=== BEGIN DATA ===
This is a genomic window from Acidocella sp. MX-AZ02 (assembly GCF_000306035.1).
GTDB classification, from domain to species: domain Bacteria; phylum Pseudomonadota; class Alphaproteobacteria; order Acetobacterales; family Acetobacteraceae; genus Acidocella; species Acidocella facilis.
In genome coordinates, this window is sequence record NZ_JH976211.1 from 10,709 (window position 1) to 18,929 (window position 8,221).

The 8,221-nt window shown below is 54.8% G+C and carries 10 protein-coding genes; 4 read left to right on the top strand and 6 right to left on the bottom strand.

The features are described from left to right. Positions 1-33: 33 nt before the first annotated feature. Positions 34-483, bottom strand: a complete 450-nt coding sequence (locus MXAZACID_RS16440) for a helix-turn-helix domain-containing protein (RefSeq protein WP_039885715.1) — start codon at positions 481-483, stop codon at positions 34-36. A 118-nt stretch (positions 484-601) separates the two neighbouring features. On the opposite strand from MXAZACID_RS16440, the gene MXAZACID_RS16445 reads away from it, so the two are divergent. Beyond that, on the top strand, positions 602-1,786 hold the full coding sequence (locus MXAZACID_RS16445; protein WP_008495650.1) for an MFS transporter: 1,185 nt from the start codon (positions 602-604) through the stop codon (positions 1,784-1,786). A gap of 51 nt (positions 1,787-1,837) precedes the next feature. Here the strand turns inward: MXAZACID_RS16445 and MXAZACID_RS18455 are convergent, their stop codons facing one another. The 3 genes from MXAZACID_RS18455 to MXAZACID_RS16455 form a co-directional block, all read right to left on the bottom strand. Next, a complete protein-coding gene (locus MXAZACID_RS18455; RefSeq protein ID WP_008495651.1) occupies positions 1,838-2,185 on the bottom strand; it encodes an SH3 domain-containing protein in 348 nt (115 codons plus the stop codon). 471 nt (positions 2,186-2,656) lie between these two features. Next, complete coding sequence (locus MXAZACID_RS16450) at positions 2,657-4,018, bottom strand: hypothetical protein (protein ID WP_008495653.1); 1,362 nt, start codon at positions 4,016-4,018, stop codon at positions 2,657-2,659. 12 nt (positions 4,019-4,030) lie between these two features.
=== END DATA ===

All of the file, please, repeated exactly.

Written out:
This is a genomic window from Acidocella sp. MX-AZ02 (assembly GCF_000306035.1).
GTDB classification, from domain to species: domain Bacteria; phylum Pseudomonadota; class Alphaproteobacteria; order Acetobacterales; family Acetobacteraceae; genus Acidocella; species Acidocella facilis.
In genome coordinates, this window is sequence record NZ_JH976211.1 from 10,709 (window position 1) to 18,929 (window position 8,221).

The 8,221-nt window shown below is 54.8% G+C and carries 10 protein-coding genes; 4 read left to right on the top strand and 6 right to left on the bottom strand.

The features are described from left to right. Positions 1-33: 33 nt before the first annotated feature. Positions 34-483, bottom strand: a complete 450-nt coding sequence (locus MXAZACID_RS16440) for a helix-turn-helix domain-containing protein (RefSeq protein WP_039885715.1) — start codon at positions 481-483, stop codon at positions 34-36. A 118-nt stretch (positions 484-601) separates the two neighbouring features. On the opposite strand from MXAZACID_RS16440, the gene MXAZACID_RS16445 reads away from it, so the two are divergent. Beyond that, on the top strand, positions 602-1,786 hold the full coding sequence (locus MXAZACID_RS16445; protein WP_008495650.1) for an MFS transporter: 1,185 nt from the start codon (positions 602-604) through the stop codon (positions 1,784-1,786). A gap of 51 nt (positions 1,787-1,837) precedes the next feature. Here the strand turns inward: MXAZACID_RS16445 and MXAZACID_RS18455 are convergent, their stop codons facing one another. The 3 genes from MXAZACID_RS18455 to MXAZACID_RS16455 form a co-directional block, all read right to left on the bottom strand. Next, a complete protein-coding gene (locus MXAZACID_RS18455; RefSeq protein ID WP_008495651.1) occupies positions 1,838-2,185 on the bottom strand; it encodes an SH3 domain-containing protein in 348 nt (115 codons plus the stop codon). 471 nt (positions 2,186-2,656) lie between these two features. Next, complete coding sequence (locus MXAZACID_RS16450) at positions 2,657-4,018, bottom strand: hypothetical protein (protein ID WP_008495653.1); 1,362 nt, start codon at positions 4,016-4,018, stop codon at positions 2,657-2,659. 12 nt (positions 4,019-4,030) lie between these two features.